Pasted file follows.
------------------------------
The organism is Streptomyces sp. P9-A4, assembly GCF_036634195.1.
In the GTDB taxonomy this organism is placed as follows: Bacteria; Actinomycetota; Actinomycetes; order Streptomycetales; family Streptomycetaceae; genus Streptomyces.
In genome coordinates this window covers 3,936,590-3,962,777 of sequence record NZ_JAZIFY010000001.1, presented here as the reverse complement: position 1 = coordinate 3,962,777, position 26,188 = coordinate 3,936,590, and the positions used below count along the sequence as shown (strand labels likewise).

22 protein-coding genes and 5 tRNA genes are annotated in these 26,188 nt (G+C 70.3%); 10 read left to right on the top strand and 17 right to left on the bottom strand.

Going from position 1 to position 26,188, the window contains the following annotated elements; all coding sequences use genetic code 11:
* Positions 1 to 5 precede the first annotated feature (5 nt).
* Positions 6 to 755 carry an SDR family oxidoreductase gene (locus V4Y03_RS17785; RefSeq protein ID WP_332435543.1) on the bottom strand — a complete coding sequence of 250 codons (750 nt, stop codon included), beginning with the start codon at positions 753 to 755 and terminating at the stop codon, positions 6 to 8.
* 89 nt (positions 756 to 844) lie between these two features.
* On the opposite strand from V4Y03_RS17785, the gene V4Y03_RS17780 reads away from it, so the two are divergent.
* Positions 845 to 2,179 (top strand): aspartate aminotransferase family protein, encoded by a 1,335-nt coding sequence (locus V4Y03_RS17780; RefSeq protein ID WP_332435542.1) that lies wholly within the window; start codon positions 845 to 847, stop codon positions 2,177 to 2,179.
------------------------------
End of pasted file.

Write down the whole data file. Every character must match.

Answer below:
The organism is Streptomyces sp. P9-A4, assembly GCF_036634195.1.
In the GTDB taxonomy this organism is placed as follows: Bacteria; Actinomycetota; Actinomycetes; order Streptomycetales; family Streptomycetaceae; genus Streptomyces.
In genome coordinates this window covers 3,936,590-3,962,777 of sequence record NZ_JAZIFY010000001.1, presented here as the reverse complement: position 1 = coordinate 3,962,777, position 26,188 = coordinate 3,936,590, and the positions used below count along the sequence as shown (strand labels likewise).

22 protein-coding genes and 5 tRNA genes are annotated in these 26,188 nt (G+C 70.3%); 10 read left to right on the top strand and 17 right to left on the bottom strand.

Going from position 1 to position 26,188, the window contains the following annotated elements; all coding sequences use genetic code 11:
* Positions 1 to 5 precede the first annotated feature (5 nt).
* Positions 6 to 755 carry an SDR family oxidoreductase gene (locus V4Y03_RS17785; RefSeq protein ID WP_332435543.1) on the bottom strand — a complete coding sequence of 250 codons (750 nt, stop codon included), beginning with the start codon at positions 753 to 755 and terminating at the stop codon, positions 6 to 8.
* 89 nt (positions 756 to 844) lie between these two features.
* On the opposite strand from V4Y03_RS17785, the gene V4Y03_RS17780 reads away from it, so the two are divergent.
* Positions 845 to 2,179 (top strand): aspartate aminotransferase family protein, encoded by a 1,335-nt coding sequence (locus V4Y03_RS17780; RefSeq protein ID WP_332435542.1) that lies wholly within the window; start codon positions 845 to 847, stop codon positions 2,177 to 2,179.